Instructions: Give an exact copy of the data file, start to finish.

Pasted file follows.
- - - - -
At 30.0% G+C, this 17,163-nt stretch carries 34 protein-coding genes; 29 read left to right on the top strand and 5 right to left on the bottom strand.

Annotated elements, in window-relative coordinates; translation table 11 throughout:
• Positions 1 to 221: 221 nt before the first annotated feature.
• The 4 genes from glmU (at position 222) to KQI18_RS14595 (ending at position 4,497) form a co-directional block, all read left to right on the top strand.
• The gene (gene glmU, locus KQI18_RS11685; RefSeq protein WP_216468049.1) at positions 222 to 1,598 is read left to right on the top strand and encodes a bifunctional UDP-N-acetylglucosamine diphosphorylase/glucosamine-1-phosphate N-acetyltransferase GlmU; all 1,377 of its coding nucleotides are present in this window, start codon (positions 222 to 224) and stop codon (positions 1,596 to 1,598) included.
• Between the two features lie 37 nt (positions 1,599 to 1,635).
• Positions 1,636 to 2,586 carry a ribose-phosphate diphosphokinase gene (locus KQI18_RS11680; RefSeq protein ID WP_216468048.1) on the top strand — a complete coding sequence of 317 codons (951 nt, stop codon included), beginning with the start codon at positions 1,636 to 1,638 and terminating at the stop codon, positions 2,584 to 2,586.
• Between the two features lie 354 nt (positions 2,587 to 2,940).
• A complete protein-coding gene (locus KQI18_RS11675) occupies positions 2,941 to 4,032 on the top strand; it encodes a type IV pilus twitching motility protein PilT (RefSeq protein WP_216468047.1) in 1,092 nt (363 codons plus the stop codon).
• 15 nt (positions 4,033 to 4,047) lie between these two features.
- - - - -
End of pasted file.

At 30.0% G+C, this 17,163-nt stretch carries 34 protein-coding genes; 29 read left to right on the top strand and 5 right to left on the bottom strand.

Annotated elements, in window-relative coordinates; translation table 11 throughout:
• Positions 1 to 221: 221 nt before the first annotated feature.
• The 4 genes from glmU (at position 222) to KQI18_RS14595 (ending at position 4,497) form a co-directional block, all read left to right on the top strand.
• The gene (gene glmU, locus KQI18_RS11685; RefSeq protein WP_216468049.1) at positions 222 to 1,598 is read left to right on the top strand and encodes a bifunctional UDP-N-acetylglucosamine diphosphorylase/glucosamine-1-phosphate N-acetyltransferase GlmU; all 1,377 of its coding nucleotides are present in this window, start codon (positions 222 to 224) and stop codon (positions 1,596 to 1,598) included.
• Between the two features lie 37 nt (positions 1,599 to 1,635).
• Positions 1,636 to 2,586 carry a ribose-phosphate diphosphokinase gene (locus KQI18_RS11680; RefSeq protein ID WP_216468048.1) on the top strand — a complete coding sequence of 317 codons (951 nt, stop codon included), beginning with the start codon at positions 1,636 to 1,638 and terminating at the stop codon, positions 2,584 to 2,586.
• Between the two features lie 354 nt (positions 2,587 to 2,940).
• A complete protein-coding gene (locus KQI18_RS11675) occupies positions 2,941 to 4,032 on the top strand; it encodes a type IV pilus twitching motility protein PilT (RefSeq protein WP_216468047.1) in 1,092 nt (363 codons plus the stop codon).
• 15 nt (positions 4,033 to 4,047) lie between these two features.